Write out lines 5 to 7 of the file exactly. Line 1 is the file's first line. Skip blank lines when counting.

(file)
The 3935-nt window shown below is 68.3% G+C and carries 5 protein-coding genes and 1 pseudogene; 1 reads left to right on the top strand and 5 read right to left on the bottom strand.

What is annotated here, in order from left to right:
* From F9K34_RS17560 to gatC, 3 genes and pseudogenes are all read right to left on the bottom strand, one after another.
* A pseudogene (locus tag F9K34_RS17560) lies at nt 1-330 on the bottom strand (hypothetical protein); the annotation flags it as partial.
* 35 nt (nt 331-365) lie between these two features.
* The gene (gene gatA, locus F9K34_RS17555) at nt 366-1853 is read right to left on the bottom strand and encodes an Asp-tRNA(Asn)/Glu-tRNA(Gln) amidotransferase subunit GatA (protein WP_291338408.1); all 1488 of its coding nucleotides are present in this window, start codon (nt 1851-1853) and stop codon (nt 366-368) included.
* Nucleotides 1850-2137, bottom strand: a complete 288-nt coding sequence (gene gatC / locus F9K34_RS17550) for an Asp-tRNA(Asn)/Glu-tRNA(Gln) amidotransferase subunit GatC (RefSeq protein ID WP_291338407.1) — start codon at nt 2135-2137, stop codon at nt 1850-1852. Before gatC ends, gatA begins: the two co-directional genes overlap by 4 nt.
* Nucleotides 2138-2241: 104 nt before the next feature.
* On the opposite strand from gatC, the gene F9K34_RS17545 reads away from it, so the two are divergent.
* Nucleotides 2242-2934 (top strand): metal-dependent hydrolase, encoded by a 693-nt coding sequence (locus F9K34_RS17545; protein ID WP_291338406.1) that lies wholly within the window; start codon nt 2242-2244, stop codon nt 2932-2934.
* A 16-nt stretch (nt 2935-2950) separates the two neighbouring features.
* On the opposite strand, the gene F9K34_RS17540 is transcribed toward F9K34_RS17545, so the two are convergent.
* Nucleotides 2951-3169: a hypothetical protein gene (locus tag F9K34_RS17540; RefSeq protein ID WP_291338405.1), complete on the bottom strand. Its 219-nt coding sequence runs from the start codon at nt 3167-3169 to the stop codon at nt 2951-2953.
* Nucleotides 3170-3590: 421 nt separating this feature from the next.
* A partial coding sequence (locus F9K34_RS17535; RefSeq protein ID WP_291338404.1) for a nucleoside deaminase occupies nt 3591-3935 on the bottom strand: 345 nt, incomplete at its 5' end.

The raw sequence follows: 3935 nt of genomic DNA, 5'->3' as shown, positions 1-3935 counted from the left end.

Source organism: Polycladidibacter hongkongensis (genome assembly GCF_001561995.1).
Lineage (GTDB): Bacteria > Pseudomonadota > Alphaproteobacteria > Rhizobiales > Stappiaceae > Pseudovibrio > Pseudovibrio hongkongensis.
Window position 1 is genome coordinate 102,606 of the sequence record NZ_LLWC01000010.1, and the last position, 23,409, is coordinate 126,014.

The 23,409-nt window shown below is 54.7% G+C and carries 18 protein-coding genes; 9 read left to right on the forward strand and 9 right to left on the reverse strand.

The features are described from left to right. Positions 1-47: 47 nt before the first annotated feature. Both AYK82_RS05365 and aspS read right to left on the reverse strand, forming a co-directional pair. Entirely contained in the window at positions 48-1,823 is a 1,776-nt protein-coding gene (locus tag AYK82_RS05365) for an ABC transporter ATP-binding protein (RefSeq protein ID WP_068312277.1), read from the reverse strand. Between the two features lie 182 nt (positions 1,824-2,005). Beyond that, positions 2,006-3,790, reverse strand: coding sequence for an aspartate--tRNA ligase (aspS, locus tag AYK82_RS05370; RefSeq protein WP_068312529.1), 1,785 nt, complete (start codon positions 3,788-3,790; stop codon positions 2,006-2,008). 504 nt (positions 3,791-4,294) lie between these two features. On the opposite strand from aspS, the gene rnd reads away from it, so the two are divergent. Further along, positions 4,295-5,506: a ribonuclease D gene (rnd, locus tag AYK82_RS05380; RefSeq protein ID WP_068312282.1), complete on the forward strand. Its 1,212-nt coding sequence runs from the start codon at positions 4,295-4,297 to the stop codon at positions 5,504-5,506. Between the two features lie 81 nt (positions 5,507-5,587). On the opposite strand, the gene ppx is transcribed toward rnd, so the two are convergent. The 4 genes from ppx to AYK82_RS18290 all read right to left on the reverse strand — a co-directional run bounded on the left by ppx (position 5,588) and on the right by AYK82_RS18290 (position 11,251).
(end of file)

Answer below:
* 35 nt (nt 331-365) lie between these two features.
* The gene (gene gatA, locus F9K34_RS17555) at nt 366-1853 is read right to left on the bottom strand and encodes an Asp-tRNA(Asn)/Glu-tRNA(Gln) amidotransferase subunit GatA (protein WP_291338408.1); all 1488 of its coding nucleotides are present in this window, start codon (nt 1851-1853) and stop codon (nt 366-368) included.
* Nucleotides 1850-2137, bottom strand: a complete 288-nt coding sequence (gene gatC / locus F9K34_RS17550) for an Asp-tRNA(Asn)/Glu-tRNA(Gln) amidotransferase subunit GatC (RefSeq protein ID WP_291338407.1) — start codon at nt 2135-2137, stop codon at nt 1850-1852. Before gatC ends, gatA begins: the two co-directional genes overlap by 4 nt.